Publications * Not Provided

*   Includes publications given by the data provider as well as publications identified by ClinicalTrials.gov Identifier (NCT Number) in Medline.
 
Recruitment Information
Recruitment Status  ICMJE Unknown status
Enrollment  ICMJE
 (submitted: April 25, 2007)
30
Original Enrollment  ICMJE Same as current
Estimated Study Completion Date  ICMJE April 2007
Primary Completion Date Not Provided
Eligibility Criteria  ICMJE

Inclusion Criteria:

  1. Dry AMD in both eyes
  2. Age 50 or above.
  3. Signed informed consent.

Exclusion Criteria:

  1. Known sensitivity to mannitol or Copaxone.
  2. Skin disease or active infection of skin.
  3. Active fever or active treatment for infection.
  4. History of other active disaese.
  5. Premenapausal females not using relibale birth control.
  6. Sensitivity for flourescein or iodine.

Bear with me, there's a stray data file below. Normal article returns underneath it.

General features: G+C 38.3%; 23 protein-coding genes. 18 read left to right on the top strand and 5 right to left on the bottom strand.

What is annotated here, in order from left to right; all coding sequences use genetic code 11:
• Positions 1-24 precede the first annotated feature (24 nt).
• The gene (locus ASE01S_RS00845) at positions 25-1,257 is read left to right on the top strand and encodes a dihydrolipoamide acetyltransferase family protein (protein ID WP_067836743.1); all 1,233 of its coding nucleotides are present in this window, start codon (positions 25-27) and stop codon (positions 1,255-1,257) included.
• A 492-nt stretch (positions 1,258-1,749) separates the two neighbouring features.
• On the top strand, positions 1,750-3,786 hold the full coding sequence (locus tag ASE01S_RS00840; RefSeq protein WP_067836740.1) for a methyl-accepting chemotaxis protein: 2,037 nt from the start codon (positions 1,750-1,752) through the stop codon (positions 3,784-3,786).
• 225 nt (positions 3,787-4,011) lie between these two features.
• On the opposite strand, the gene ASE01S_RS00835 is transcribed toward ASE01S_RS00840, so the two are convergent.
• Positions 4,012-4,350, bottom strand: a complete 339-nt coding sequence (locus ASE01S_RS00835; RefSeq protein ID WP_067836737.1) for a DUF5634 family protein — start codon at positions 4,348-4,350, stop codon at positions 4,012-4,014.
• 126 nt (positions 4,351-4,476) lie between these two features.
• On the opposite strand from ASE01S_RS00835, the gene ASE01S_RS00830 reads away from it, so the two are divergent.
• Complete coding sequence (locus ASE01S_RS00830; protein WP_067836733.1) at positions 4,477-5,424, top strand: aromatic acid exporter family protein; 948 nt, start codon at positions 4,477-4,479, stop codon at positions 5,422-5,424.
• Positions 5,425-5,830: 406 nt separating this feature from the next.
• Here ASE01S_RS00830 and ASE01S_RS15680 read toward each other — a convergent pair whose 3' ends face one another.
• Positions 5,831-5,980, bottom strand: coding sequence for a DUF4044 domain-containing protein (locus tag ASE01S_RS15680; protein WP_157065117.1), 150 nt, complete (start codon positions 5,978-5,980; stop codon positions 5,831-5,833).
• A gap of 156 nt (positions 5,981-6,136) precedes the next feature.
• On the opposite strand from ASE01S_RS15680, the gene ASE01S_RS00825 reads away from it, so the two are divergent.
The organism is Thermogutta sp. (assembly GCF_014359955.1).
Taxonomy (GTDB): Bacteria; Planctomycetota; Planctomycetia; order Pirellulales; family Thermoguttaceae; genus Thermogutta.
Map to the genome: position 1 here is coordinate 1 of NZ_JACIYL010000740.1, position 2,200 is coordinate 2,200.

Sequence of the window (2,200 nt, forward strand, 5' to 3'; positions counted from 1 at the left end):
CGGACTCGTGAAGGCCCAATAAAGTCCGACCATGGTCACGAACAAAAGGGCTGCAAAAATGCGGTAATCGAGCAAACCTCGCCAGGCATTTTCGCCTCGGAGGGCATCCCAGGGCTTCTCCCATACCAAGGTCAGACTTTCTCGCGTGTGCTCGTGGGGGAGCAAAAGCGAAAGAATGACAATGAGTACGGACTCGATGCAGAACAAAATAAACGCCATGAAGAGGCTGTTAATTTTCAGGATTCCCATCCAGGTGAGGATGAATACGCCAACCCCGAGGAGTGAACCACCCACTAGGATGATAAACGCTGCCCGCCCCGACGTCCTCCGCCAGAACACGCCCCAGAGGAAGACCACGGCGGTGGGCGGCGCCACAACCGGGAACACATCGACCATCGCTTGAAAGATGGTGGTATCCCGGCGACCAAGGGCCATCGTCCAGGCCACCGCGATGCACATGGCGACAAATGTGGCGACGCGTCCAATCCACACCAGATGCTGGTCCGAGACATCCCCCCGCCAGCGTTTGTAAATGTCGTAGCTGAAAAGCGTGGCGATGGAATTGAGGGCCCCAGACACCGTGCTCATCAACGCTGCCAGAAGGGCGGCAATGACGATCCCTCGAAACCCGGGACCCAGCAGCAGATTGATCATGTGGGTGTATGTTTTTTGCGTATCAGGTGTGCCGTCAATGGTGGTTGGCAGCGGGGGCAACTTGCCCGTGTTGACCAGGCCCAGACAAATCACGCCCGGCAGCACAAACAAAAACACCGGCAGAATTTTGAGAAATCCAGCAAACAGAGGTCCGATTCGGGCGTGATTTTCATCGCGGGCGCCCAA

7. Inability to comply with study procedures.
Sex/Gender  ICMJE
Sexes Eligible for Study: All
Ages  ICMJE 50 Years and older   (Adult, Older Adult)
Accepts Healthy Volunteers  ICMJE No
Contacts  ICMJE Contact information is only displayed when the study is recruiting subjects
Listed Location Countries  ICMJE Israel
Removed Location Countries  
 
Administrative Information
NCT Number  ICMJE NCT00466076
Other Study ID Numbers  ICMJE kmc060033
Has Data Monitoring Committee No
U.S. FDA-regulated Product Not Provided
IPD Sharing Statement  ICMJE Not Provided
Responsible Party Not Provided
Study Sponsor  ICMJE Kaplan Medical Center
Collaborators  ICMJE Not Provided
Investigators  ICMJE
Principal Investigator: Ayala Pollack, MD Kaplan Medical Center
PRS Account Kaplan Medical Center
Verification Date April 2007

ICMJE     Data element required by the International Committee of Medical Journal Editors and the World Health Organization ICTRP